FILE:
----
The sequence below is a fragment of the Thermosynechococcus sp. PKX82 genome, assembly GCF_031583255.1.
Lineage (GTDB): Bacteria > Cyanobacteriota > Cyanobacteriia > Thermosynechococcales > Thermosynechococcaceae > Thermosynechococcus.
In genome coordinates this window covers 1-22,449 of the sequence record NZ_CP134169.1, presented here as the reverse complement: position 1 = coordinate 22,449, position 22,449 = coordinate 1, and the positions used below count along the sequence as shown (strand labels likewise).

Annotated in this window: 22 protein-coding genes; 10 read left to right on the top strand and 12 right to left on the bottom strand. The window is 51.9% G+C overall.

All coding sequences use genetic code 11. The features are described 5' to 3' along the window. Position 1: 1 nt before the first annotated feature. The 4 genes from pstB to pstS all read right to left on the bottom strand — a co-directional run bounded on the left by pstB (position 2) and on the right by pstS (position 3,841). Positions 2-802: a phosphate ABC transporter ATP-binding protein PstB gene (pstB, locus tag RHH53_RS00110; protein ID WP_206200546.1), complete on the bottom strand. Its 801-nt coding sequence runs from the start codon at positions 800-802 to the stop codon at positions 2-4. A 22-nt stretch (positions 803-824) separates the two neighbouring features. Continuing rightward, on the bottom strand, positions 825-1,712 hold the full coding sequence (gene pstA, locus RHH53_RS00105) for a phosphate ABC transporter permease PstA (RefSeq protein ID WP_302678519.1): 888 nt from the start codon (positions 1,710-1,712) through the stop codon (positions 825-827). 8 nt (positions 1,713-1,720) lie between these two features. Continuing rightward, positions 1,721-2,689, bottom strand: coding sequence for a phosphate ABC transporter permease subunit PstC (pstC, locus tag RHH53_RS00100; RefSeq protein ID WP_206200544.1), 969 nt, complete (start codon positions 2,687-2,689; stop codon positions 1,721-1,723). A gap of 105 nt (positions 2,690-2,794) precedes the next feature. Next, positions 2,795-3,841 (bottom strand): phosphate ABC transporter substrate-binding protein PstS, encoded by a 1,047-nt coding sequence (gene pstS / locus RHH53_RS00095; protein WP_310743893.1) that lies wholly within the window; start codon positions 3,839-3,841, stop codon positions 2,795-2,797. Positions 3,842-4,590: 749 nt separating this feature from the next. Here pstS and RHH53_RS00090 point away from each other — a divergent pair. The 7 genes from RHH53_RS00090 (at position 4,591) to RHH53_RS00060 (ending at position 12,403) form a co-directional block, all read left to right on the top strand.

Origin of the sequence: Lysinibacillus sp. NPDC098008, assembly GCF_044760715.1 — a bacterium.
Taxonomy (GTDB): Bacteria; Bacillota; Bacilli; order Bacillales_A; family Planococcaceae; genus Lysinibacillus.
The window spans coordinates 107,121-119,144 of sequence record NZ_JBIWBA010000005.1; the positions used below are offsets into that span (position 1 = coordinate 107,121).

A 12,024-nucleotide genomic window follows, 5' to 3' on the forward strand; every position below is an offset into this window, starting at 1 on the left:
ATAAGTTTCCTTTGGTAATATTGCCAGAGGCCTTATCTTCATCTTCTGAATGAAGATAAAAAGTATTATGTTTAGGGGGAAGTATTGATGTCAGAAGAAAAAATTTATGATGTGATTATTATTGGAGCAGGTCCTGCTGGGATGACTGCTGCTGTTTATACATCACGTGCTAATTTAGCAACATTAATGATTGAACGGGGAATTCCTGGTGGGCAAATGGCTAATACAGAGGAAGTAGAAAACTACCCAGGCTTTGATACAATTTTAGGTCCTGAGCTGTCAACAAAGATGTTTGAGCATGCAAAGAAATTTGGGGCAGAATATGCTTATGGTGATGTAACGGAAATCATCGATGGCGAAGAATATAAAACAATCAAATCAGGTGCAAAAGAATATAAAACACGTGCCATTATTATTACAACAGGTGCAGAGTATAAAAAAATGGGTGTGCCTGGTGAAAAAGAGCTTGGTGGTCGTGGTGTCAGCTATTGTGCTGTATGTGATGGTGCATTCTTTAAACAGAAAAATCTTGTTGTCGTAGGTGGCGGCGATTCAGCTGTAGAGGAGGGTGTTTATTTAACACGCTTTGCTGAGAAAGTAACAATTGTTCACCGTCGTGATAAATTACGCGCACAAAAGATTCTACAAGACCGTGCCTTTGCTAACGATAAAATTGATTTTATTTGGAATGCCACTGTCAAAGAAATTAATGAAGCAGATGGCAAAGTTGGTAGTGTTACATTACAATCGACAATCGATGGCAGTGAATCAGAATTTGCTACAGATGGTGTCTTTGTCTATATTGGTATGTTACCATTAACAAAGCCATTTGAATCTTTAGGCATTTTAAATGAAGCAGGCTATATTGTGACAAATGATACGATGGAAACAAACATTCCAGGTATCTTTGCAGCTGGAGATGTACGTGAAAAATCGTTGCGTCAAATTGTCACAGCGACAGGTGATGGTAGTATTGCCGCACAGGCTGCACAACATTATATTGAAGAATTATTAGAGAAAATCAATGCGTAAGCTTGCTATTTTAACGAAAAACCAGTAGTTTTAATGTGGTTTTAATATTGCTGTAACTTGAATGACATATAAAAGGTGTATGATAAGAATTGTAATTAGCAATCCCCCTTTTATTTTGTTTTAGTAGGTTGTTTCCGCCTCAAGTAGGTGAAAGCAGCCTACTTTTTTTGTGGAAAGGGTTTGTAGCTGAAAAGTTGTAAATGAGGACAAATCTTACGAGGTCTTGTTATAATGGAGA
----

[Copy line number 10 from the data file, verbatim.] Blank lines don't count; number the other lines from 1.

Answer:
ATAAGTTTCCTTTGGTAATATTGCCAGAGGCCTTATCTTCATCTTCTGAATGAAGATAAAAAGTATTATGTTTAGGGGGAAGTATTGATGTCAGAAGAAAAAATTTATGATGTGATTATTATTGGAGCAGGTCCTGCTGGGATGACTGCTGCTGTTTATACATCACGTGCTAATTTAGCAACATTAATGATTGAACGGGGAATTCCTGGTGGGCAAATGGCTAATACAGAGGAAGTAGAAAACTACCCAGGCTTTGATACAATTTTAGGTCCTGAGCTGTCAACAAAGATGTTTGAGCATGCAAAGAAATTTGGGGCAGAATATGCTTATGGTGATGTAACGGAAATCATCGATGGCGAAGAATATAAAACAATCAAATCAGGTGCAAAAGAATATAAAACACGTGCCATTATTATTACAACAGGTGCAGAGTATAAAAAAATGGGTGTGCCTGGTGAAAAAGAGCTTGGTGGTCGTGGTGTCAGCTATTGTGCTGTATGTGATGGTGCATTCTTTAAACAGAAAAATCTTGTTGTCGTAGGTGGCGGCGATTCAGCTGTAGAGGAGGGTGTTTATTTAACACGCTTTGCTGAGAAAGTAACAATTGTTCACCGTCGTGATAAATTACGCGCACAAAAGATTCTACAAGACCGTGCCTTTGCTAACGATAAAATTGATTTTATTTGGAATGCCACTGTCAAAGAAATTAATGAAGCAGATGGCAAAGTTGGTAGTGTTACATTACAATCGACAATCGATGGCAGTGAATCAGAATTTGCTACAGATGGTGTCTTTGTCTATATTGGTATGTTACCATTAACAAAGCCATTTGAATCTTTAGGCATTTTAAATGAAGCAGGCTATATTGTGACAAATGATACGATGGAAACAAACATTCCAGGTATCTTTGCAGCTGGAGATGTACGTGAAAAATCGTTGCGTCAAATTGTCACAGCGACAGGTGATGGTAGTATTGCCGCACAGGCTGCACAACATTATATTGAAGAATTATTAGAGAAAATCAATGCGTAAGCTTGCTATTTTAACGAAAAACCAGTAGTTTTAATGTGGTTTTAATATTGCTGTAACTTGAATGACATATAAAAGGTGTATGATAAGAATTGTAATTAGCAATCCCCCTTTTATTTTGTTTTAGTAGGTTGTTTCCGCCTCAAGTAGGTGAAAGCAGCCTACTTTTTTTGTGGAAAGGGTTTGTAGCTGAAAAGTTGTAAATGAGGACAAATCTTACGAGGTCTTGTTATAATGGAGA